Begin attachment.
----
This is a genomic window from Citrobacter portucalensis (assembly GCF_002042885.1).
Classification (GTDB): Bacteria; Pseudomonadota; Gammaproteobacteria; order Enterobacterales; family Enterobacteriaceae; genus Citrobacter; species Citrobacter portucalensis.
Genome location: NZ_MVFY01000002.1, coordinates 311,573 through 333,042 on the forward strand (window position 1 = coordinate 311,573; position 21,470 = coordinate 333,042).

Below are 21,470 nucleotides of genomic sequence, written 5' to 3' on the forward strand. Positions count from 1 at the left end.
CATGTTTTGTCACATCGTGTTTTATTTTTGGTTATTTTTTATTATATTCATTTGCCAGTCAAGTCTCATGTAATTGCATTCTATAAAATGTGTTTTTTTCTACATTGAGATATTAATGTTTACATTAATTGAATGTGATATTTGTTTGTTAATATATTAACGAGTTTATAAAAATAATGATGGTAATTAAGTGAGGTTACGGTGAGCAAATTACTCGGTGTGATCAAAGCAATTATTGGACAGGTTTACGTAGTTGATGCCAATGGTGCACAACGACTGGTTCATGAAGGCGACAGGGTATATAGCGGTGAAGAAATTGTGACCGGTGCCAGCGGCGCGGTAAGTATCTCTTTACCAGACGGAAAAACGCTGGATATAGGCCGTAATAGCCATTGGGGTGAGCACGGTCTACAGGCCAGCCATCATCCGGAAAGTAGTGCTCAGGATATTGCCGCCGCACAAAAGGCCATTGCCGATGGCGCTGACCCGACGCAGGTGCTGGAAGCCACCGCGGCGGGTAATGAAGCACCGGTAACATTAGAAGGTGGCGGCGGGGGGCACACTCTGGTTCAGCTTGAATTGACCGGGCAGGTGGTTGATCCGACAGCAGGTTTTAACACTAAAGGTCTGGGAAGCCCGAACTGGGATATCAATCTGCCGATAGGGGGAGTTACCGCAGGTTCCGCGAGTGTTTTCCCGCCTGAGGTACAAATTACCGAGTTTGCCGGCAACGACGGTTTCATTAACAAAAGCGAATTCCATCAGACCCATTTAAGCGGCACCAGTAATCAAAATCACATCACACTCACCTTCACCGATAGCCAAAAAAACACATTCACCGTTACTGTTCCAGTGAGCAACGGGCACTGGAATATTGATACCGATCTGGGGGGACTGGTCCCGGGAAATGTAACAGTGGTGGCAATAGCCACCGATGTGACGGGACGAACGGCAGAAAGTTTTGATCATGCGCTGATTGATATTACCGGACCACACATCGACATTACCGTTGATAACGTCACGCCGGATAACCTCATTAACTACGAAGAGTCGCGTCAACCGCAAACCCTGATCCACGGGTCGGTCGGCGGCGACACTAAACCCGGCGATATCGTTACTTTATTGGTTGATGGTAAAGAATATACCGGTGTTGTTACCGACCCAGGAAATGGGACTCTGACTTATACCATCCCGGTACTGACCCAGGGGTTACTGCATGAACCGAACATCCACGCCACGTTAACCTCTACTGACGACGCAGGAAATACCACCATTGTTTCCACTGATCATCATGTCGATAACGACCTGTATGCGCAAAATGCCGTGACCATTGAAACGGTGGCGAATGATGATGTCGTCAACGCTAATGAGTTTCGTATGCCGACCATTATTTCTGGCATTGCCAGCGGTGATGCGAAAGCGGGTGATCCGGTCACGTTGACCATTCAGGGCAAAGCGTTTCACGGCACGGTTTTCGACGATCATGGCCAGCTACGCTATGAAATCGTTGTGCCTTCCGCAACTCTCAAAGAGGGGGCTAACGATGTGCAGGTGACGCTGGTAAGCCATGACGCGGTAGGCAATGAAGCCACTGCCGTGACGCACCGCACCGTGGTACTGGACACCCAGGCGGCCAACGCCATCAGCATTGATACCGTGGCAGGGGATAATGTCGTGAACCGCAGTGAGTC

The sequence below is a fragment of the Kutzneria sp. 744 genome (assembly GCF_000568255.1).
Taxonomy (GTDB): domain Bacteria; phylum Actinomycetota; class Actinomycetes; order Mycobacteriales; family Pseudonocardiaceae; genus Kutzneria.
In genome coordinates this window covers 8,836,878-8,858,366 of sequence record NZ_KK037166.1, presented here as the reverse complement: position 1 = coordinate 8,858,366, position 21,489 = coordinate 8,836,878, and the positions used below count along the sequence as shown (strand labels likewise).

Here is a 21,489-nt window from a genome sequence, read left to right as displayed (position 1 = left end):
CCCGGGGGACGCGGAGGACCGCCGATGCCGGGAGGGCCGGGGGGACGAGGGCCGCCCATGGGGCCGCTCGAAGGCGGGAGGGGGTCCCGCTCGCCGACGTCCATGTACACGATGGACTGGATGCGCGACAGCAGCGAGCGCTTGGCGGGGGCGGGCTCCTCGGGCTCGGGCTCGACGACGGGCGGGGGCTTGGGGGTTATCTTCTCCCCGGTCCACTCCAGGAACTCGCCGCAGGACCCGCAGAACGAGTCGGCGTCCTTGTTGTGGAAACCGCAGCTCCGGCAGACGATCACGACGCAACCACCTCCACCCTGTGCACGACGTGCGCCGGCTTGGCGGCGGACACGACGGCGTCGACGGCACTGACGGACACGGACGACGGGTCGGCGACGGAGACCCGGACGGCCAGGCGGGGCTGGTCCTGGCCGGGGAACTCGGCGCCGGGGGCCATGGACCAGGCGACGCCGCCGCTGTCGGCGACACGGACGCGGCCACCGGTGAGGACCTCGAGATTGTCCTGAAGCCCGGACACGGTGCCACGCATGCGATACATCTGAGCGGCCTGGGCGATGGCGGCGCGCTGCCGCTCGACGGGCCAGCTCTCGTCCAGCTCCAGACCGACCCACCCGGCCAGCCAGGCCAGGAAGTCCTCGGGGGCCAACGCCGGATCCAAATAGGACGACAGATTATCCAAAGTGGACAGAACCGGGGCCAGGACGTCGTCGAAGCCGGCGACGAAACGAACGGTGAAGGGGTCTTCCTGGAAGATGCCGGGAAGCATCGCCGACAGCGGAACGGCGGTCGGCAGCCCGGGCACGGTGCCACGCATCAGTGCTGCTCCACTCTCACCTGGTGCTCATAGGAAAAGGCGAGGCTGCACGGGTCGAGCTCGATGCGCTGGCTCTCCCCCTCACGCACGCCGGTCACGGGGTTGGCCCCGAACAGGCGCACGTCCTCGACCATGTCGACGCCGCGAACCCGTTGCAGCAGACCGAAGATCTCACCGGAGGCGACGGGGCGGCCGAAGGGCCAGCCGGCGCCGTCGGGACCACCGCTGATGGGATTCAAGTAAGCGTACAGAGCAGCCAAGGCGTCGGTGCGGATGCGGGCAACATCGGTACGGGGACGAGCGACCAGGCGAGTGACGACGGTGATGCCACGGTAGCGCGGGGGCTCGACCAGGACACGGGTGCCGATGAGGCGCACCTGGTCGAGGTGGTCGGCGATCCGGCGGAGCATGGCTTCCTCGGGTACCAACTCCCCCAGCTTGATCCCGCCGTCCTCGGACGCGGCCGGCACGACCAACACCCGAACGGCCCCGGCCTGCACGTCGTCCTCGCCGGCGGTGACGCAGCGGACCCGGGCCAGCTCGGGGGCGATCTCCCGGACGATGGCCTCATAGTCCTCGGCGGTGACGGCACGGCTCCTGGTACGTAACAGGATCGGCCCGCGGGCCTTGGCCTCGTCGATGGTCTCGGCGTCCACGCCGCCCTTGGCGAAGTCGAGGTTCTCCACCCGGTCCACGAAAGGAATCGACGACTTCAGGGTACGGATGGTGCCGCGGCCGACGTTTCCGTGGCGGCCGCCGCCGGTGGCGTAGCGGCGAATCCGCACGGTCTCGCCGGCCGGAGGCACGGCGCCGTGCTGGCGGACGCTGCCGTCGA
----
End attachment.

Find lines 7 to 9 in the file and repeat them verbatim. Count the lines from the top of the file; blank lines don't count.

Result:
Taxonomy (GTDB): domain Bacteria; phylum Actinomycetota; class Actinomycetes; order Mycobacteriales; family Pseudonocardiaceae; genus Kutzneria.
In genome coordinates this window covers 8,836,878-8,858,366 of sequence record NZ_KK037166.1, presented here as the reverse complement: position 1 = coordinate 8,858,366, position 21,489 = coordinate 8,836,878, and the positions used below count along the sequence as shown (strand labels likewise).

Here is a 21,489-nt window from a genome sequence, read left to right as displayed (position 1 = left end):